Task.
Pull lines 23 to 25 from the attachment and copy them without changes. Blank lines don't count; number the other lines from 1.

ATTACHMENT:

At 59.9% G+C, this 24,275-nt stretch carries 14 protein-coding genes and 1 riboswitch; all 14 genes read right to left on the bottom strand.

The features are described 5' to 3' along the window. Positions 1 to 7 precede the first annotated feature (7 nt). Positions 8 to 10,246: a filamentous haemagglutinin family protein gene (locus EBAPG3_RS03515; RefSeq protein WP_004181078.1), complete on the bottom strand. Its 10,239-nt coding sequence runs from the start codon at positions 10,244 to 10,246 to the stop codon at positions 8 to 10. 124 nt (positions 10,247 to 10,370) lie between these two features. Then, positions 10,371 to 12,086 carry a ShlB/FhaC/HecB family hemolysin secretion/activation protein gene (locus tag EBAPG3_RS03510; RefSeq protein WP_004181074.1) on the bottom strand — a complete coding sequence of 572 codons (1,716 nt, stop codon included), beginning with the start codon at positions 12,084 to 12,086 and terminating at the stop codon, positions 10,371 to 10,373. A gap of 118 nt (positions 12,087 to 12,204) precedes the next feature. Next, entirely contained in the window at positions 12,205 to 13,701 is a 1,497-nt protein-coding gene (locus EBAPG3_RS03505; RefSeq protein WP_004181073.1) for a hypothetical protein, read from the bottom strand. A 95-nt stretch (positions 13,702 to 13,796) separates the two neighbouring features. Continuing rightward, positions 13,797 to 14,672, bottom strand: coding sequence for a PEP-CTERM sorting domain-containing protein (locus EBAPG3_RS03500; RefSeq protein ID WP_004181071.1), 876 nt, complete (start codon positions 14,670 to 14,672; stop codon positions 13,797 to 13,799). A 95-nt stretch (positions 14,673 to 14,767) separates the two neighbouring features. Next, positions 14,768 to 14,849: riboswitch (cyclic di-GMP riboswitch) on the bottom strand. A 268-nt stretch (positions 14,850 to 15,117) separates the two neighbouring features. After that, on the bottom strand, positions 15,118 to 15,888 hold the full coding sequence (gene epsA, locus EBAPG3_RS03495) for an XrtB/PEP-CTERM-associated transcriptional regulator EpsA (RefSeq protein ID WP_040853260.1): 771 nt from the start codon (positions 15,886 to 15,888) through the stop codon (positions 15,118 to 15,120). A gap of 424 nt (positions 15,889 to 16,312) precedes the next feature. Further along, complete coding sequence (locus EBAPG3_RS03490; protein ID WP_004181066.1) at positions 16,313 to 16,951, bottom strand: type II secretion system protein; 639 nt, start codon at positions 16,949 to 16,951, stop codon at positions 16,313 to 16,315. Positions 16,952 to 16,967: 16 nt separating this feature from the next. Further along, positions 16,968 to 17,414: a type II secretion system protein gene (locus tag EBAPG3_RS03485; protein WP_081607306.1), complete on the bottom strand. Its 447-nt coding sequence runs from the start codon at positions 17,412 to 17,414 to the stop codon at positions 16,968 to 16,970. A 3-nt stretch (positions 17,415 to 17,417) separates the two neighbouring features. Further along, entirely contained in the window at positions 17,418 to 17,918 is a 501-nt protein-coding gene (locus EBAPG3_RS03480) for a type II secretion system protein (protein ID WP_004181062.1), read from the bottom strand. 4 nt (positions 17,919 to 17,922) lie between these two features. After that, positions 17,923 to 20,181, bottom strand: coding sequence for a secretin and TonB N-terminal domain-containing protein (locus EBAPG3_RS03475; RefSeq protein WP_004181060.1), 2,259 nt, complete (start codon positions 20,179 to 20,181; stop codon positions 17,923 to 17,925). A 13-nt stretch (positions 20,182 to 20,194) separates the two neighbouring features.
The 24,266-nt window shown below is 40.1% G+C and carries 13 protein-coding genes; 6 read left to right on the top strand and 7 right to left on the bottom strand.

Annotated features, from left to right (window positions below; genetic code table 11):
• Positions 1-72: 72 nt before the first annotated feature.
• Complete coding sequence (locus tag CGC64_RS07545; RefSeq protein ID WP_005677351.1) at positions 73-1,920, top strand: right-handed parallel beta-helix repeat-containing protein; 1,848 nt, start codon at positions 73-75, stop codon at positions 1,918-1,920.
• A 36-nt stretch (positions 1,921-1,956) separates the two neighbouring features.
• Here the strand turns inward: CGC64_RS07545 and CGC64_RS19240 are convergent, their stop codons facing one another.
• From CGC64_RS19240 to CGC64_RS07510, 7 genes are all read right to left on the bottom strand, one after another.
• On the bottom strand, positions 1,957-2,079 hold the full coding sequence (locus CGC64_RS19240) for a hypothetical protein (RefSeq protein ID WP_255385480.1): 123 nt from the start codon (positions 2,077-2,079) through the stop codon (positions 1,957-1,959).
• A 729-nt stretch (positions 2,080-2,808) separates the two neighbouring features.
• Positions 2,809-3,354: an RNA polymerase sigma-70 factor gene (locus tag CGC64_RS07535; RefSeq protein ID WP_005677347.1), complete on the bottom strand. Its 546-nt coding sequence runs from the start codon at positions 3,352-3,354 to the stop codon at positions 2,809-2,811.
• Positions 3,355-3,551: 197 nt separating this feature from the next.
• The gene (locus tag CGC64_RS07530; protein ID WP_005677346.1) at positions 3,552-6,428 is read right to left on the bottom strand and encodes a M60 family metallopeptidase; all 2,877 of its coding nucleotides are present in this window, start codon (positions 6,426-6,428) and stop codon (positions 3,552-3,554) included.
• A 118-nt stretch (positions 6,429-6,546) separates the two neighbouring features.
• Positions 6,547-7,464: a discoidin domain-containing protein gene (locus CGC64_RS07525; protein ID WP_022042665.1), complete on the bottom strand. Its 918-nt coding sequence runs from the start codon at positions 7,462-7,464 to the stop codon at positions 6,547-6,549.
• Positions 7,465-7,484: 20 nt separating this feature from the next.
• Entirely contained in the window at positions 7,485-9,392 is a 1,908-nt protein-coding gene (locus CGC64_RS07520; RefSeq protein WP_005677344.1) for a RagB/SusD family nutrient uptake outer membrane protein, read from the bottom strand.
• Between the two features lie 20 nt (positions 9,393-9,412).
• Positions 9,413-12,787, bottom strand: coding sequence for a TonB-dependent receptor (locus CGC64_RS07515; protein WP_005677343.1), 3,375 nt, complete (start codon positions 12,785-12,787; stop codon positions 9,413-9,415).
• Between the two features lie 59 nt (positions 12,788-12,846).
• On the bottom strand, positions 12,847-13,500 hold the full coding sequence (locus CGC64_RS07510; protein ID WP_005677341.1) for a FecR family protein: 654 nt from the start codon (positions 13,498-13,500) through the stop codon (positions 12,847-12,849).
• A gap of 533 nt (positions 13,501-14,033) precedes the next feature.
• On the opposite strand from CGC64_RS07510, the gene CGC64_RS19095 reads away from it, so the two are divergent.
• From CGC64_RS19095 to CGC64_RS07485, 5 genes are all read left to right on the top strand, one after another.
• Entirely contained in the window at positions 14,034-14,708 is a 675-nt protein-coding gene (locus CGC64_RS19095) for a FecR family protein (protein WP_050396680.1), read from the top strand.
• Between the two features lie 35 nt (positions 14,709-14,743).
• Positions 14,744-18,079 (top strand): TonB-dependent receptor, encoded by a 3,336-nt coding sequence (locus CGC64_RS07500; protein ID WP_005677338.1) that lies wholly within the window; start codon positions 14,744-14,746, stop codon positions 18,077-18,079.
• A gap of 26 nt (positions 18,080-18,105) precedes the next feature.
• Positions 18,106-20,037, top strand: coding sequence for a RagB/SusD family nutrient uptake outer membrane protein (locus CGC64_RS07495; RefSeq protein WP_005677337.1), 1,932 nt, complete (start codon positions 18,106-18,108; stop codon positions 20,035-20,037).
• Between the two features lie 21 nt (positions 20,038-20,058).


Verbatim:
• A gap of 533 nt (positions 13,501-14,033) precedes the next feature.
• On the opposite strand from CGC64_RS07510, the gene CGC64_RS19095 reads away from it, so the two are divergent.
• From CGC64_RS19095 to CGC64_RS07485, 5 genes are all read left to right on the top strand, one after another.